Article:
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Major to Minor with Emma Hatton at The Pheasantry (Chelsea)

There are jaunty tunes galore in an eclectic set (the term ‘musical rollercoaster’ was used repeatedly) that gave the audience good value for money – a two and a half hour concert on a Sunday night with an 8pm start was a little much for a few patrons who sneaked out before the very end, the limitations of the transport network being what they are. A six piece band backed Jamie Alexander Taylor, and his guest singer for the evening, Emma Hatton, gliding through jazz arrangements of anything and everything from George Gershwin’s ‘Someone To Watch Over Me’ to Justin Bieber’s ‘What Do You Mean?’

Major to MinorThis is, we were told, ‘relaxed jazz’ – I shudder to think what ‘anxious’ or ‘distressed’ jazz would sound like. Interestingly, a number of ‘rules’ were introduced (some of which were fairly obvious), which made me wonder if Major to Minor, as the group are collectively known, have a rather different definition of ‘relaxed’ to mine. This wasn’t the only oddity – a section in which extracts of a number of musical theatre showtunes were sung to (more or less) the same jazz beat was meant to demonstrate, somewhat bizarrely, that ‘all’ musicals sound very similar, though the medley instead suggested that their beloved jazz sound was too generic.

Turn up after the advertised start time at your own peril: a young couple were shown to a front-row table (as the rest of us had taken our places further back) and took their (gentle) punishment from Taylor well. Some audience participation came in the form of a free raffle, and there were the usual regular checks on how we were all doing, and the usual responses that we were doing just fine, thank you very much.

There’s a commitment to provide something for almost everyone. A big band version of Oasis’ ‘Wonderwall’ appears on Paul Anka’s ‘Rock Swings’ album, so its inclusion here came as no surprise to me, having been forewarned alternative arrangements of popular tunes would be included in the setlist, though this version also managed to incorporate a section from ‘Champagne Supernova’, with that (to me) impenetrable lyric: “Someday you will find me / Caught beneath the landslide / In a champagne supernova in the sky”.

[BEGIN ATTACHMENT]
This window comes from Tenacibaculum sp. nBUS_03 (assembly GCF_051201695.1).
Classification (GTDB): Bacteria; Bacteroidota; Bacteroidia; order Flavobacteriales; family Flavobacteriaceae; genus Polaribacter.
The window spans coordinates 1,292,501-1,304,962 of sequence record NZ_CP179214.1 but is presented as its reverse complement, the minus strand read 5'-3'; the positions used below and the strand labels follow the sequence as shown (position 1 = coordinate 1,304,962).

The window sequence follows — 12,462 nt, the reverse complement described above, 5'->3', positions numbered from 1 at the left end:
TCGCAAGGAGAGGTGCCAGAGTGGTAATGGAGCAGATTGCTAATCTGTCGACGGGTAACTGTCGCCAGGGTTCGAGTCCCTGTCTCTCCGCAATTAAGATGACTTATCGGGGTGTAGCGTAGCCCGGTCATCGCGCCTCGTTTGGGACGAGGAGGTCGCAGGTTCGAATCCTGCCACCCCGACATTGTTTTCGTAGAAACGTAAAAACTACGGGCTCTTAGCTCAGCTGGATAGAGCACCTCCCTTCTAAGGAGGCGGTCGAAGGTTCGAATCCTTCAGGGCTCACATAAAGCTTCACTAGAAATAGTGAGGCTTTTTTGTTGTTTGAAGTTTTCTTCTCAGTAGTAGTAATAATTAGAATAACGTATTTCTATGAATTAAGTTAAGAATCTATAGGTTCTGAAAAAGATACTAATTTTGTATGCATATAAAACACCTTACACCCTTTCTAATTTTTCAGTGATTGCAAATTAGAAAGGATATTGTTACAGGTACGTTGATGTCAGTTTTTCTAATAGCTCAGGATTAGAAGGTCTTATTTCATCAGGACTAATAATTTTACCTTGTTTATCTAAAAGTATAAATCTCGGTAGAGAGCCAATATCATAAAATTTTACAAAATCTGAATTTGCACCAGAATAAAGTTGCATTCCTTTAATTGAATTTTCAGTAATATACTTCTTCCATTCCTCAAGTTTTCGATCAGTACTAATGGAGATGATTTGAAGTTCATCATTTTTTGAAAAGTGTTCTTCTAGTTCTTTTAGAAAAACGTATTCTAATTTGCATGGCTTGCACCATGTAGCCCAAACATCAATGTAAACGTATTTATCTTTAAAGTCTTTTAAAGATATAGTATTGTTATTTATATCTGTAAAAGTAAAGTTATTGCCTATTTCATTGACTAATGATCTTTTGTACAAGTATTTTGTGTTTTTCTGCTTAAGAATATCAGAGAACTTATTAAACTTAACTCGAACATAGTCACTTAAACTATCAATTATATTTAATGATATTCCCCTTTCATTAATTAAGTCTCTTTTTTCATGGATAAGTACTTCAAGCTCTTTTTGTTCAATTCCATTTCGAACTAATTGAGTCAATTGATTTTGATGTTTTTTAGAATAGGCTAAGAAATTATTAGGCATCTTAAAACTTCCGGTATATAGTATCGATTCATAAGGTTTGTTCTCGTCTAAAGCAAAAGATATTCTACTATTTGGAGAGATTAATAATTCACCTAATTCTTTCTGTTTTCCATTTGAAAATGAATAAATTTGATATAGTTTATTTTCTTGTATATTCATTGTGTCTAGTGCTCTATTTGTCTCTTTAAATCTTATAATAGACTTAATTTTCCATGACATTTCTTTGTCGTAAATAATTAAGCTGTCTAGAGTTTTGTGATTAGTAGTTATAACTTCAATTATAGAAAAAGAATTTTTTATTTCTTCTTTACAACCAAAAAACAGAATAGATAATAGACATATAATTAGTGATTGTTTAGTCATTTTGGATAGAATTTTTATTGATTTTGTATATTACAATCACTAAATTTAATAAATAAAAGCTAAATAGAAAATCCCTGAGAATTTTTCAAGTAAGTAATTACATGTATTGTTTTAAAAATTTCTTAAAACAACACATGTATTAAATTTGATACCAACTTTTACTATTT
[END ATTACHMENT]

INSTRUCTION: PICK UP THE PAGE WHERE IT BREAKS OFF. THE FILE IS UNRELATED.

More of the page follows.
Context and background details about the songs in the concert were kept to a relative minimum, and this is evidently a well-drilled and well-rehearsed group, with no restarts or reprises required. Some of that may also be down to jazz improvisation, with Hatton admitting that at one point she went completely off-kilter, though I wouldn’t have known it if she hadn’t said so. The band line-up changes from gig to gig – on this occasion Sam Hall was on piano, Peter Ashwell on drums, Jonny Vaux and Jamie Fathers on saxophones and flutes, Adam Smith on guitar and Ollie Copeland on double bass. Overall, a pleasant and enjoyable performance.

4 stars

Review by Chris Omaweng

Major To Minor is an up and coming jazz band, taking the classics of Gershwin, Porter and Berlin from the 1920’2 and 1930’s, and blending them seamlessly with the likes of Burt Bacharach, Steve Wonder, Major Harris, Lenny Kravitz, Oasis and Pharrell Williams.

Major To Minor’s full and funky sound is delivered by the six peice band, with vocals from Jamie Alexander Wilson.

At the Pheasantry on 8 August, Major To Minor is joined by special guest singer Emma Hatton.
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